TBILISI—Transnational security cooperation, as an idea, has seen better days.
Real and rhetorical commitments to NATO are flagging: President Donald Trump has called the alliance “obsolete”; Germany sees itself soon spending barely half of NATO’s mandated but unenforced target for defense spending; and Britain’s defense budget fell by nearly one-fifth from 2010 to 2015.
The trend is largely understandable. Seventy years after NATO’s founding, and nearly three decades after the disintegration of the Warsaw Pact, maintaining the alliance is a lesser priority, if not a burden. Even with a resurgent Russia, the threat of tank divisions rolling across Europe seems mostly ludicrous.
Yet farther to the east, this scenario is not a fantasy—it is recent history. Indeed, for this small country, not even a member state, NATO is nearly sacrosanct.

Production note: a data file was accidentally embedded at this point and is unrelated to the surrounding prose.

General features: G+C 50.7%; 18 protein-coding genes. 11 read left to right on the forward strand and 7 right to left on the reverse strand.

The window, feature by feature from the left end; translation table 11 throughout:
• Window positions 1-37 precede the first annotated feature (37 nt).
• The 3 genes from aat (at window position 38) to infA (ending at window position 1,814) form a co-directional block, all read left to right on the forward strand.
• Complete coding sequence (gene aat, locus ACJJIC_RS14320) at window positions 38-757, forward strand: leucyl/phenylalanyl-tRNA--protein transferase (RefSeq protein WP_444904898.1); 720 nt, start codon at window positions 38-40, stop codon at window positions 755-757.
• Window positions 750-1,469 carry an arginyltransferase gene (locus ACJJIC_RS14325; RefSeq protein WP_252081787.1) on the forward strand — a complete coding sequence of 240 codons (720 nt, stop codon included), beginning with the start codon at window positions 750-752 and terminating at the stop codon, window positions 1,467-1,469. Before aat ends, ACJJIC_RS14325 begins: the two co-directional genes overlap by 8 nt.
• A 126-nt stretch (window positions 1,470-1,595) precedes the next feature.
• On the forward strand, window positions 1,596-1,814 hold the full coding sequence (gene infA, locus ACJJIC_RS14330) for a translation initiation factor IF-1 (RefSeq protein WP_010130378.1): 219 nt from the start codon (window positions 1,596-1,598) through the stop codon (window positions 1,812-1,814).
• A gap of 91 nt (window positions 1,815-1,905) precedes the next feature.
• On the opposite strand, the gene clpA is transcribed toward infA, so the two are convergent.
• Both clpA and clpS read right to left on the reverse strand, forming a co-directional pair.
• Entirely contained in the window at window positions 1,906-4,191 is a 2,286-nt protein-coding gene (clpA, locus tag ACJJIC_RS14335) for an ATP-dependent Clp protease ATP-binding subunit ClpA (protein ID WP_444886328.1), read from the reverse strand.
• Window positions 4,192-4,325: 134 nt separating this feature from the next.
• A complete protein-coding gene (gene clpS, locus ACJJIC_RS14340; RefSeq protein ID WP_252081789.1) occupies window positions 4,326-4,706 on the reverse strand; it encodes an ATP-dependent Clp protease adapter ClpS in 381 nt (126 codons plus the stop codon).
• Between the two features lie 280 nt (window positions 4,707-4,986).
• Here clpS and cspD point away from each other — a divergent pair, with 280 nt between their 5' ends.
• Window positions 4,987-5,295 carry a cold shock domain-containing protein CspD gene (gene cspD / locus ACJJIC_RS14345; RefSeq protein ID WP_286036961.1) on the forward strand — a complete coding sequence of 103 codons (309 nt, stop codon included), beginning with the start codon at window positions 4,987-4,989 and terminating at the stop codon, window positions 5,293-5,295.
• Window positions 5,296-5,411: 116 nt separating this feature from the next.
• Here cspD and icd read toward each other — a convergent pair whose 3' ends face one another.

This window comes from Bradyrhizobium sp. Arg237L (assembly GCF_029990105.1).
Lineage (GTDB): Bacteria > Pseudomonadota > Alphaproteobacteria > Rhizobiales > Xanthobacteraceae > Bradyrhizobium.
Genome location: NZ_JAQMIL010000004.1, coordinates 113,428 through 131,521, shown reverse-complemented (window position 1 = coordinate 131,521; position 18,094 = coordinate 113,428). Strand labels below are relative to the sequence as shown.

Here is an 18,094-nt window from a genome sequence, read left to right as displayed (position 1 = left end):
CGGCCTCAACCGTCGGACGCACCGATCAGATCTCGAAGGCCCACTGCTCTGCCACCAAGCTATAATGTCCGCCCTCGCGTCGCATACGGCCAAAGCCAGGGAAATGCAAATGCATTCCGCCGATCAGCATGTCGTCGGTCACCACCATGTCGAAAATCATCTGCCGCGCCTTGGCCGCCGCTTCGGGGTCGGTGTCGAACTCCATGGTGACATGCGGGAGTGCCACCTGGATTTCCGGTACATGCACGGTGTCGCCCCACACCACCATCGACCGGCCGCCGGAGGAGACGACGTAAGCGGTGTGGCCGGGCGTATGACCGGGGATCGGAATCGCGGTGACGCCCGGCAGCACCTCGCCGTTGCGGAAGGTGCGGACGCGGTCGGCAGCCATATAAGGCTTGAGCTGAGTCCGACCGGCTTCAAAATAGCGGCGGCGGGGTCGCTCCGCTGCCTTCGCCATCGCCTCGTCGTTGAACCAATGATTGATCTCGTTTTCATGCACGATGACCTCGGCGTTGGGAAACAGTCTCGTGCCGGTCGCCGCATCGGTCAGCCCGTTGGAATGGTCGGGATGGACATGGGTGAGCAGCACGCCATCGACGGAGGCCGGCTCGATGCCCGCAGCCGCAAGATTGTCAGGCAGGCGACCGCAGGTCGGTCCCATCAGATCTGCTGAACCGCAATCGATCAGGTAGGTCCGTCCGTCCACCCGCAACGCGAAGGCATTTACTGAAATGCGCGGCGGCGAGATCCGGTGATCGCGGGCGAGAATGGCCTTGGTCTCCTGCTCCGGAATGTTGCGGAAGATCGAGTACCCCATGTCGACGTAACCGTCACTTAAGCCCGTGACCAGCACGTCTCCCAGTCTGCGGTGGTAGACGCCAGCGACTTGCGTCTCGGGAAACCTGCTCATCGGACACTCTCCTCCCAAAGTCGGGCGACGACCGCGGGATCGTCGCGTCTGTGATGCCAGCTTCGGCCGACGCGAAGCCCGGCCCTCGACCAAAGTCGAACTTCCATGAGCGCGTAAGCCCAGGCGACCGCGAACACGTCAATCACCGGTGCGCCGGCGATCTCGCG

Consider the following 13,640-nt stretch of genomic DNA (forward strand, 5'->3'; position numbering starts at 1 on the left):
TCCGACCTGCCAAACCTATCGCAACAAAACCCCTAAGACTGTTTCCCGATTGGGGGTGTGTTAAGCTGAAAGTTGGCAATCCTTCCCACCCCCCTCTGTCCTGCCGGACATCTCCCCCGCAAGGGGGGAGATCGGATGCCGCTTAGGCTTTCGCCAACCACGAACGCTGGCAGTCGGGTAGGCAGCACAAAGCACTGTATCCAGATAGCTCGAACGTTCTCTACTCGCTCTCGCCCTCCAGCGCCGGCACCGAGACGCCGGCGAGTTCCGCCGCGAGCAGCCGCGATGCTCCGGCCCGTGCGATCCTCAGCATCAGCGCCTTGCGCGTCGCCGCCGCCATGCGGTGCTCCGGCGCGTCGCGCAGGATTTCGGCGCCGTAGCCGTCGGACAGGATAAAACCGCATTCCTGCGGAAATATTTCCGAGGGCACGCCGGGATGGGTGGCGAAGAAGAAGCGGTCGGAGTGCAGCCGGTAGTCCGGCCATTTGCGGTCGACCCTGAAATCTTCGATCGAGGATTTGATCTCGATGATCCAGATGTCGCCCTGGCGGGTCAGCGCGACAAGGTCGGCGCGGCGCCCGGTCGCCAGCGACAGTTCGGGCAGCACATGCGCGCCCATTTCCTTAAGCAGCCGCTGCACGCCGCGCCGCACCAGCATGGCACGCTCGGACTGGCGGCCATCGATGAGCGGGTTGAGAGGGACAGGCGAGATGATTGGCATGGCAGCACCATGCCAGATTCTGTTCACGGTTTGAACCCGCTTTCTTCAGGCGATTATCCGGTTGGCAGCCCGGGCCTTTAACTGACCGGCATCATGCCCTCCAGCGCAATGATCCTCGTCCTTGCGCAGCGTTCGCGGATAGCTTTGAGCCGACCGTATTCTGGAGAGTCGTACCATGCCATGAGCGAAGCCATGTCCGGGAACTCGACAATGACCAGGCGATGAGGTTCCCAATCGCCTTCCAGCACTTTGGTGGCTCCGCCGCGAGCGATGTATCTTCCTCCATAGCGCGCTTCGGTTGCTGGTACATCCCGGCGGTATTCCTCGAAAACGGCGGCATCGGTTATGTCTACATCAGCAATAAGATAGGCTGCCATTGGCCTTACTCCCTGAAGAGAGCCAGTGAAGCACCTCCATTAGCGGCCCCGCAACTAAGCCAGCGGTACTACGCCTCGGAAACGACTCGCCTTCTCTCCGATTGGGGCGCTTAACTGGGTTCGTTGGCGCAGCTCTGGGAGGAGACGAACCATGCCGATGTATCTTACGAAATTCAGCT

Situated on Russia’s doorstep, the Caucasus republic of Georgia has long been an enthusiastic proponent of NATO membership. Since the Rose Revolution in 2003, when peaceful demonstrations forced the ouster of a Moscow-backed leader and propelled the pro-Western politician Mikheil Saakashvili to power, the country has prioritized integration into the transatlantic security alliance. Georgia remains the top non-NATO contributor of troops to the coalition mission in Afghanistan, with 885 soldiers in the country, and previously stationed the third-largest contingent of soldiers in Iraq during that country’s occupation, after the United States and Britain. Despite such efforts, the prospects of Georgia joining the alliance remain dim.